Navy Badge
  • Name: Dr. James Richard Kingston Sr.
  • Location of Birth: Bovey, Minnesota
  • Date of Birth: September 9, 1907
  • Date of Death: January 11, 1974
  • Parents: Thomas Kingston & Elizabeth (Bessie) Ann (Faulkinghor) Kingston
  • High School and Class: 1923 Greenway High School, Coleraine, Minnesota
  • College: Itasca Junior College, Coleraine, Minnesota
    1930 University of Minnesota, Minneapolis, Minnesota - doctorate in medicine
    Harvard School of Public Health - master's degree
    1951 Johns Hopkins School of Hygiene and Public Health - doctorate in public health
  • Highest Rank: CAPTAIN
  • Branch: Navy
  • Other Branch:
  • Date Sworn In: April 10, 1937
  • Place Sworn In:
  • Date of Discharge: 1970
  • Place of Discharge:
  • Military Awards:
    Navy Unit Commendation Ribbon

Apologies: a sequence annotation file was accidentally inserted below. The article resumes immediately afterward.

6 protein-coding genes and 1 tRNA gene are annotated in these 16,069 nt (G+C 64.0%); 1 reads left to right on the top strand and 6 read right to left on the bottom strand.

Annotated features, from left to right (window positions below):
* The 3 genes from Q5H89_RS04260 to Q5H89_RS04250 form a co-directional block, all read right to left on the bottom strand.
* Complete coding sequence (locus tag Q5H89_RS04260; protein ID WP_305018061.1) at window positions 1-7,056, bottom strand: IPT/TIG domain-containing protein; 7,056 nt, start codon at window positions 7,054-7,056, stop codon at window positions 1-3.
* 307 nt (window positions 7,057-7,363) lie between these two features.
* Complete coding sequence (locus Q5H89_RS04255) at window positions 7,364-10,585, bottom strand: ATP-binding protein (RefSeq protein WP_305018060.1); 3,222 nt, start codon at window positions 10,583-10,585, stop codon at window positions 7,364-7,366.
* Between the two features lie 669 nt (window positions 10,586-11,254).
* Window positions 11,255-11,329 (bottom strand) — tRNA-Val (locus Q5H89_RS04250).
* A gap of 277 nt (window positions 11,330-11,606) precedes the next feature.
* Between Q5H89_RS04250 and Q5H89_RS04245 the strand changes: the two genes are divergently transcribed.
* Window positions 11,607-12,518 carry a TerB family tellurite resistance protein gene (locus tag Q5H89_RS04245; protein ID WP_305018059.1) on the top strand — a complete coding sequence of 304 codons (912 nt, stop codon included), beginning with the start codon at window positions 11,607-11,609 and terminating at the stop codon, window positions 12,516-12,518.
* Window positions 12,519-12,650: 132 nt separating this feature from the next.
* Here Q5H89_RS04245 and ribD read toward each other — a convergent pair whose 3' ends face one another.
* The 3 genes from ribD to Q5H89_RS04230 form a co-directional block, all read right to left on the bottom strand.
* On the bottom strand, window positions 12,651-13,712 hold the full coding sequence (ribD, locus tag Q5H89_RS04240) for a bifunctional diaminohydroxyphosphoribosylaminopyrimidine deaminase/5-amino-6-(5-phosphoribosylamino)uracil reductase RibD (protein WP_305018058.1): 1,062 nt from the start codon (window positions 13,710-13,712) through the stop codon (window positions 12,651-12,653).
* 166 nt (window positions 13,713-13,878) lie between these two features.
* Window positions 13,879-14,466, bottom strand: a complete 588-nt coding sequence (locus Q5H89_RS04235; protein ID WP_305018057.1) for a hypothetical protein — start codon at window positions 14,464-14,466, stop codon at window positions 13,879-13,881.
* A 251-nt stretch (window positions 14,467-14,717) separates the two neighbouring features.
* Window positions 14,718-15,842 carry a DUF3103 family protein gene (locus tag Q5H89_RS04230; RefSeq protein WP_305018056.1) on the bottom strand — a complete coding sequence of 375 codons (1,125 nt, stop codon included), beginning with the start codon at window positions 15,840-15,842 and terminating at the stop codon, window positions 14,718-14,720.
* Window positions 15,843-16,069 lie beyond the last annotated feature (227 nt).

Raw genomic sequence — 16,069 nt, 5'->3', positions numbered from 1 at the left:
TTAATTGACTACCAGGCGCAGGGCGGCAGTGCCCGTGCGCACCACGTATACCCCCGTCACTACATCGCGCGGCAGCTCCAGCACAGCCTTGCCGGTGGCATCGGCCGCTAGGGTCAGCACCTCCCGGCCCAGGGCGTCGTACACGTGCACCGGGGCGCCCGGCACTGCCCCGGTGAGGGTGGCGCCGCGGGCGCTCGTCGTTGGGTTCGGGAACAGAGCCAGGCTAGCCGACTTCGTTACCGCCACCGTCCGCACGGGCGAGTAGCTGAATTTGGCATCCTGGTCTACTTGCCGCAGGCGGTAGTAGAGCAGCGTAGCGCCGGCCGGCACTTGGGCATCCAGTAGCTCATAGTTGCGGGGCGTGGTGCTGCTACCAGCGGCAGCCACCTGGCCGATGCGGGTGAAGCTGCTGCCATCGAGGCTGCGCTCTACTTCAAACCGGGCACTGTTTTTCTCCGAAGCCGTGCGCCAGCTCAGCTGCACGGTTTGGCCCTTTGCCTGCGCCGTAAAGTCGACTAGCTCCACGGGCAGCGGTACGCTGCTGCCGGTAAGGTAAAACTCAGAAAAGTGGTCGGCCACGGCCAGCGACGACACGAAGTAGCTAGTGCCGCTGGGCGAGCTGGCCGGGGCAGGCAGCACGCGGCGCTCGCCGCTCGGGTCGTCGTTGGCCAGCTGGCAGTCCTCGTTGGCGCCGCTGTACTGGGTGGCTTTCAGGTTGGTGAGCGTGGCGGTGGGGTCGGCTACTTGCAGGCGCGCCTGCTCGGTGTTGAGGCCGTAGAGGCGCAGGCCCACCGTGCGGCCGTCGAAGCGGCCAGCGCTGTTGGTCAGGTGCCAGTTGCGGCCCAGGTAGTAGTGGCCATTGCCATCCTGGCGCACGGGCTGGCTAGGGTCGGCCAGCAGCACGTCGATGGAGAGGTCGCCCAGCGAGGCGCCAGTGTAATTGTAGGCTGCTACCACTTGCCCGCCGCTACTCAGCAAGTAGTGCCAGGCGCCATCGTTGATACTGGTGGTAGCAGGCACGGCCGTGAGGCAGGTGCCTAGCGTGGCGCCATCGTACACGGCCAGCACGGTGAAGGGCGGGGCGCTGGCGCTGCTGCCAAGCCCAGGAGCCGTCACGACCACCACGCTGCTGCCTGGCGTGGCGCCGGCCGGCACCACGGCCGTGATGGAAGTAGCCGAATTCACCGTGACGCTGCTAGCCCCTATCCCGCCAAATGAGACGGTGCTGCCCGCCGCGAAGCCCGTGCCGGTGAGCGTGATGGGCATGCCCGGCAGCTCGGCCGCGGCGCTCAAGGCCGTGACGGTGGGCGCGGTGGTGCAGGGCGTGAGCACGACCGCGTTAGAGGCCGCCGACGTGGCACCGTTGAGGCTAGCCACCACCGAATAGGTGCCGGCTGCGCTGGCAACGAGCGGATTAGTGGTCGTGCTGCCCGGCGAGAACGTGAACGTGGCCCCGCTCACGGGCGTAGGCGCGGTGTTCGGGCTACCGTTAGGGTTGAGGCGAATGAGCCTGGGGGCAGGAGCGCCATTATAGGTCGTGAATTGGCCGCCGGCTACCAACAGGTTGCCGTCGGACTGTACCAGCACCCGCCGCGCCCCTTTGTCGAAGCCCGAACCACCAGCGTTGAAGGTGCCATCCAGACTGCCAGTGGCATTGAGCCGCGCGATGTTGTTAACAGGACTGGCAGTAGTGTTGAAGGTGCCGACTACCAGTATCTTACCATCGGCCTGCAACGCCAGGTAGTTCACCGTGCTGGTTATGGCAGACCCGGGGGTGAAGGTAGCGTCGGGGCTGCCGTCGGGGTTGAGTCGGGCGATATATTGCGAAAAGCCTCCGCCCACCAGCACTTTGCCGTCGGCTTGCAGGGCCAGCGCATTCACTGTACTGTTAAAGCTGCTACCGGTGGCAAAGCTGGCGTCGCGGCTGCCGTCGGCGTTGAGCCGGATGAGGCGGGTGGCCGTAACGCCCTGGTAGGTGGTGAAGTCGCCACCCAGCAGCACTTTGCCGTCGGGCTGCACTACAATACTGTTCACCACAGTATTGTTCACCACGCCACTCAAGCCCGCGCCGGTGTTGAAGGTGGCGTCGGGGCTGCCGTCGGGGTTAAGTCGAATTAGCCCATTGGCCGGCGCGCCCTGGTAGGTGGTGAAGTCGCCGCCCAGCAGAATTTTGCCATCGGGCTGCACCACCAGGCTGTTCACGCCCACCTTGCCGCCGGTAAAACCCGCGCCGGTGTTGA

Legion of Merit

  • Military Highlights:
    Newspaper article - Bovey Press, Bovey, Minnesota - 1 May 1942 – Mrs. T. J. Kingston returned Monday evening from Minneapolis where she went with her son Dr. James Kingston and Mrs. Kingston. Dr. Kingston enlisted last January and received his commission March 12th as Lieutenant Post Assistant Surgeon of the U.S. Naval Reserve. He was called to active duty April 27 and has been assigned to the Great Lakes Naval School. Dr. Kingston is a graduate of Greenway High School, Itasca Junior College, and received his doctor’s degree from the University of Minnesota, and his master’s degree in Public Health from Harvard.